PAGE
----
Y11ElectroHosted by AGL’s Asset Performance Analyst – Wind and Solar, Stuart Whiting and Vestas Australian Wind Technology’s, Hugh Cameron, site supervisor Hallett Hill, the students were given a tour of the internal base of a Suzlon Model S88 wind turbine.

Awed by the size of the turbines, Y12 student Conor Griffiths said he’d never been that close to a wind turbine before. “The overall size was overwhelming,’’ Connor said.

The students also made a visit to the information centre at Burra where Mr Whiting discussed where and why wind farms were located and how the farms were designed and planned. Students were also given an overview of the types of roles and skills needed to run a wind farm and the part the farms play in power production for the state.

Teacher Mr Michael Haddad said the students have been studying renewable energies as part of their classroom work and the field trip gave them insight into the industry, the technology and also employment options for their future.

Y12 student Isaac Brown said, “I learnt more about renewable energy that I didn’t know.”

“It was good to see what we learnt about in class being used in the real world.’’

Following the visit, St Patrick’s Technical College released an interim report that tracks past students pathways to employment. The report showed that 93 per cent of graduates will go on to complete an apprenticeship.

Business Development Manager for St Patrick’s Technical College, Mr Patrick Kelly, said industry site visits like the AGL tour were important to help give students in-class learning context. It also clearly shows students career outcomes they could achieve through apprenticeships and learning a skilled trade.

The interim report also showed that 99 per cent of respondents were employed following their graduation for St Patrick’s Technical College, which is located in Adelaide’s northern suburbs.

Women in STEM – IWD 2017

To prepare for the world beyond school, students at St Patrick’s Technical College will commence P-TECH courses focused on Electrotechnology and Engineering (Production Technology) this year. Students will take part in a range of industry supported learning experiences and Cross Disciplinary Studies that will extend their education beyond traditional classroom exercises.

The P-TECH program includes opportunities to connect and build relationships with industry partners, and engage in hands-on, project-based activities, both at school and in the workplace. These experiences will help students to better understand the relevance of their learning and how it can be applied in the workplace.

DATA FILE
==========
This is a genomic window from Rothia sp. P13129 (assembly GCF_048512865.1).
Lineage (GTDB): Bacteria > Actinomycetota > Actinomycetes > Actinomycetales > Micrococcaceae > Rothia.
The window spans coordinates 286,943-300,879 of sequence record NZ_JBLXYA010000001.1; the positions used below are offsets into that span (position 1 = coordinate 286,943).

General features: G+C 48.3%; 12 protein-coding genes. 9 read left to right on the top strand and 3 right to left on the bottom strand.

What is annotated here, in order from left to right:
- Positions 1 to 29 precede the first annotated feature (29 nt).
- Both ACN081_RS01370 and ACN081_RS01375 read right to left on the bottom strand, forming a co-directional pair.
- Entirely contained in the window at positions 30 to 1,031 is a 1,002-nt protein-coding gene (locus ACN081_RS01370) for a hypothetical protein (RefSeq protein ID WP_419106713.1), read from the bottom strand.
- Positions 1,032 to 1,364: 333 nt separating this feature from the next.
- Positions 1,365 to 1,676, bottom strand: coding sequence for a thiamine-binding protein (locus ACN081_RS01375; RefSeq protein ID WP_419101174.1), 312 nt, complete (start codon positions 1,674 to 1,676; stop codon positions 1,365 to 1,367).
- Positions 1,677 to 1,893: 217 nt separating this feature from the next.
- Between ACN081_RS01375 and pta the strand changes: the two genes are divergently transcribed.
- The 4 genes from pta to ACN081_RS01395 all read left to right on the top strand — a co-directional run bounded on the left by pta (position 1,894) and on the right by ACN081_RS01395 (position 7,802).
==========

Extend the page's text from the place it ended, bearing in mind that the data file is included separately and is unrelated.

Last week, on International Women’s Day (IWD), female students of St Patrick’s Technical College hosted a luncheon with the theme for IWD 2017 “Be Bold for Change”. The event had a strong focus on Women in STEM. Guest speakers included Dr Rebecca Heyer and Mrs Linda Burton.

Dr Rebecca Heyar joined the Defence Science and Technology Group (formerly DSTO) in 1999 and is currently a Discipline Leader in the Intelligence Analytics Branch. Throughout her talk, Rebecca encouraged students to make the most of new opportunities. “Move around: get out of your comfort zone, even if it’s only for a little while. The lessons you learn can be applied wherever you head next” she said.

Rebecca holds degrees in Health Sciences and Science (with Honours) and postgraduate qualifications in Criminology, Mathematics & Statistics, Scientific Leadership, and Psychology. She offered sound advice to students who are unsure of their desired career path. “Don’t be pressured into taking a particular path and don’t limit your choices if you don’t know what you want to do. Generalist studies can enable you to find your niche while trying a wide range of new and interesting things” she said.

During her time with DST Group, Rebecca has worked in the fields of multinational experimentation and wargaming, social network analysis, whole-of-government crisis management, and human identification technology for Defence, intelligence, and national security clients.

Linda Burton, Maths and Electrotechnology Teacher at St Patrick’s Technical College gave a very open, honest and heart wrenching presentation about the challenges during her life, particularly around domestic violence and how she overcame adversity.

Linda left school early without completing year 12 and then returned school to complete her SACE as an adult. She had a passion for science and wanted to go to university. Linda established a career as a Viticulture Biologist after completing a Science degree (whilst raising her son who is now 25 years old). She went on to later fulfill her long life dream of completing an electrical apprenticeship (as a mature age apprentice), winning awards at both a state and national level.

Following this, she had a second child (now 6 years old) and has continued her passion for teaching and tutoring young people. Linda previously completed her TAE and worked as a trainer in an RTO in particular to Electro-technology school students undertaking a VET programs all whilst studying her teaching degree.

Linda also owns a successful electrical contracting business with her husband in Northern Adelaide who employ and train their own apprentices. Teaching at St Pat’s provides Linda with the work/life balance to raise her young daughter and work within the family business.

Both Rebecca and Linda stressed that their learning and education has never stopped and has contributed to their success. “Commit to lifelong learning to broaden your horizons and find an employer that will support you in this” offered Rebecca.

The P-TECH pilot is supported by the Australian Government, which has engaged the Skilling Australia Foundation to manage the program. The P-TECH pilot at St Patrick’s is supported by the local community and the Catholic Diocese South Australia.